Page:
3. Personal Touch

One final thought I’ll mention on a personal touch is to give out hugs. You wouldn’t believe it, but a hug goes a long way. Now I know that some people don’t like to be touched and freak out if you try to hug them. You need to be aware of body language and know if you’re making someone uncomfortable, but by and large, most people like a good ‘ole hug.

On Wednesday night rehearsals, I greeted my team members with hugs and asked how they were doing. This is in contrast to barking “Get to your station!” or “Did you hear of the changes we made?”

I’ve made it a point to not let something “business” come out of my mouth first. The person is always more important than the thing we’re trying to accomplish or produce. Check on them first and then update them on the changes. Lastly, greet them with a warm smile. Let your people know you love and care for them.

This is about valuing people over production. People are more important than what they can produce and we shouldn’t prostitute them and their gifts. God has entrusted them to us and our team and we should value them.

How long has it been since you wrote a note? How long since you called a team member? Given any hugs lately? Let’s surprise our team and volunteers with a personal touch and an attitude of gratitude this Easter season.

Need

I’ve tried to practice what I preach and take off this week to relax and vacation with family. We are preparing to celebrate the 4th of July, otherwise known as Independence Day. I was reflecting on that and thought about the last chapter of my book Strange Leadership.

In the last chapter (Ch.40 titled Desperation) of Strange Leadership, I write about our need for a desperation for God. A desperation for God to move on our behalf. The key that I write about is a desperation that leads to a dependency on the Holy Spirit. This is the key to the connected Christian life. To be truly in sync with God and move when He moves, we need to be desperate for Him. Not only that, we need our desperation to lead us to a dependency on the Holy Spirit.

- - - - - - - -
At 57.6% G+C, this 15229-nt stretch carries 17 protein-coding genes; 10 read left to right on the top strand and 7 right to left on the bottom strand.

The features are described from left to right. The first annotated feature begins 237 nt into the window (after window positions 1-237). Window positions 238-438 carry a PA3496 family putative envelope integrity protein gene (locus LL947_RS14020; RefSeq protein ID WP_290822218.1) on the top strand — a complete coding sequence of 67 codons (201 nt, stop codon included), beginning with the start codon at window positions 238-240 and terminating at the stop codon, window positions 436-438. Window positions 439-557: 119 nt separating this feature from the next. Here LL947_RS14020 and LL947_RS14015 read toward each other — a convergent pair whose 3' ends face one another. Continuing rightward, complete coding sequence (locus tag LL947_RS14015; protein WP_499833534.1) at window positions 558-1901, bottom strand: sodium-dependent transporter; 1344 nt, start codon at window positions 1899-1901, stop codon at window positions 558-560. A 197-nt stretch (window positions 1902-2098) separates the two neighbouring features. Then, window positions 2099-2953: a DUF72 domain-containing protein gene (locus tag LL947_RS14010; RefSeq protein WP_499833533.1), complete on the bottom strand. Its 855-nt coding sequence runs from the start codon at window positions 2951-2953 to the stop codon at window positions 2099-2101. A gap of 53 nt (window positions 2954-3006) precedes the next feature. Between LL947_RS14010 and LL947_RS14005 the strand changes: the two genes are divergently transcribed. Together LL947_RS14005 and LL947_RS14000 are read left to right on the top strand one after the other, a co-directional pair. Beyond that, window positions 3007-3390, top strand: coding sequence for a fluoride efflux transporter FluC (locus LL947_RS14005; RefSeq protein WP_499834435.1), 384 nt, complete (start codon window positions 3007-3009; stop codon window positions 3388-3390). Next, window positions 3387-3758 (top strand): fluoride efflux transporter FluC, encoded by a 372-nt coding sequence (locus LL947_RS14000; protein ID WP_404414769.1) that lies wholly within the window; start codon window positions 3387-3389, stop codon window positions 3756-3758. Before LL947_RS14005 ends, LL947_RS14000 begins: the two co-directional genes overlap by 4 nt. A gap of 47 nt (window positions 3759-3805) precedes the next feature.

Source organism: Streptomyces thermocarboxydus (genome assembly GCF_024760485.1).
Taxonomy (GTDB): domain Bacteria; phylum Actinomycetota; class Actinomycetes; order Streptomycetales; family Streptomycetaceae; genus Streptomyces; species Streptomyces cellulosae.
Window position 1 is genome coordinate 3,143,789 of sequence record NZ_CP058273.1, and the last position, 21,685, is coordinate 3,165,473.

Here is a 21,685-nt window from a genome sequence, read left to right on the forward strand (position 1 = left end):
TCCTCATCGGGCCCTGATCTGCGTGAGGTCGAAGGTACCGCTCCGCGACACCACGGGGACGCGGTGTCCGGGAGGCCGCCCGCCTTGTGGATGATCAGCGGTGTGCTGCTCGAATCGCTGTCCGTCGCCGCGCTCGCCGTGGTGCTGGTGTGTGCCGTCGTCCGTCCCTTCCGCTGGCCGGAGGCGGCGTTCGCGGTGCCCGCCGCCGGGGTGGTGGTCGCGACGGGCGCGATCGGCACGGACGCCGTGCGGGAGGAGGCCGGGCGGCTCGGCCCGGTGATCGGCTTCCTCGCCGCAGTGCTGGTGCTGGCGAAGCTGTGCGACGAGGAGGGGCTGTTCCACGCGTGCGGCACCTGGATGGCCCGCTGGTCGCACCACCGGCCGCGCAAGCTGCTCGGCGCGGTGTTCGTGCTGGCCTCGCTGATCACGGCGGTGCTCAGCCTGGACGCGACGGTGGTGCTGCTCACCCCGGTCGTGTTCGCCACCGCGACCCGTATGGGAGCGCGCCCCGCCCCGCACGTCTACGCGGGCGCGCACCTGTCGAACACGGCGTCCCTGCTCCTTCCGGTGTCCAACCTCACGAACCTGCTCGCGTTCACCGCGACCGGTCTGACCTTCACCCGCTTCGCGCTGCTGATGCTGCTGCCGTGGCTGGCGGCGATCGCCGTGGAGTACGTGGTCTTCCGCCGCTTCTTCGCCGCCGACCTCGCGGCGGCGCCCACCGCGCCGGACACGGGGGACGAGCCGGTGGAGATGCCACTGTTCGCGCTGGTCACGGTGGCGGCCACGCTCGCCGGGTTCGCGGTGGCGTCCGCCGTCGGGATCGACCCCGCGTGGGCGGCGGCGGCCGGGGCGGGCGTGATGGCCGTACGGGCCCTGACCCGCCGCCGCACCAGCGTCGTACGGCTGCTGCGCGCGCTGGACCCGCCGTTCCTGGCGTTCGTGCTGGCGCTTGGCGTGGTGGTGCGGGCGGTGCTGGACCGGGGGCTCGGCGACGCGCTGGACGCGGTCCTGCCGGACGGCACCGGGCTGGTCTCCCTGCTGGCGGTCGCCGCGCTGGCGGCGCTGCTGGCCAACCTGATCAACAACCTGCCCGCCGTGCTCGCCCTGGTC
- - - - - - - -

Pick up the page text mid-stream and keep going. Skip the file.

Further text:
So as we celebrate Independence Day this year, let us also remember our ever present need for God and live lives that are dependent upon our great and good God.

Happy 4th of July!

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Today as you grill, swim and relax from a day off work, take time to remember those that have sacrificed so much for our freedom. Happy Memorial Day!

Here are some Easter highlights shared with Christian Media Magazine from churches around the world:

Easter at The Orchard in Chicago:

Easter at The Orchard in Chicago

Easter Recap Video 2014 from  LifeChurch.tv: 

 

LifeChurch.tv OKC Opening:

Easter 2014 Opening Video “Amazing Grace” from Wes Gillett on Vimeo.

 Freedom Church in Georgia:

Dead In The Water from Freedom Church on Vimeo.

The Meeting House in Toronto, Canada:

This Man Named Jesus — Reverse Poem from The Meeting House on Vimeo.

Life Church in Peterborough, UK:

Celebration Church in Salinas, California (featuring Gabby Martay Williams of CMM): 

Easter 2014 at Willow Creek Community Church:

Saddleback Church Easter 2014: 

C4 Church in Canada:

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This Easter was different and in a good way. Usually over the past two decades of local church ministry, I’ve worked 80 and 90 hour weeks leading up to Easter Sunday. I’ve done Maundy Thursday services, Good Friday services, Easter Sunrise services, Passion Plays, and multiple Easter worship experiences. I’ve produced countless services, videos, stage sets and highly attractional services.

This year was wonderful. I had no stress leading up to Easter. I spent quality time with my family. I was with my family Sunday morning as they looked through their Easter baskets. I worshiped our Risen Savior and enjoyed fellowship with dear friends.

I saw someone on Facebook post the day before Easter that most churches would double in attendance and then be back to normal numbers the following week. I’ve been there. Last year at my campus, we had over 800 people show up and then were back down to 400 the next week. There’s a lesson there somewhere. 🙂

I’m enjoying this season of life as I’m engaged in both a church plant for the unchurched and involved in a missional community with friends and neighbors. I’m much more focused on discipleship and seeing people grow in their faith. I used to be focused on pulling off a good production and seamless transitions and media cues. I’m not dogging any of that, but I’ve got to admit: I really enjoyed being away from all that pressure and production and showiness.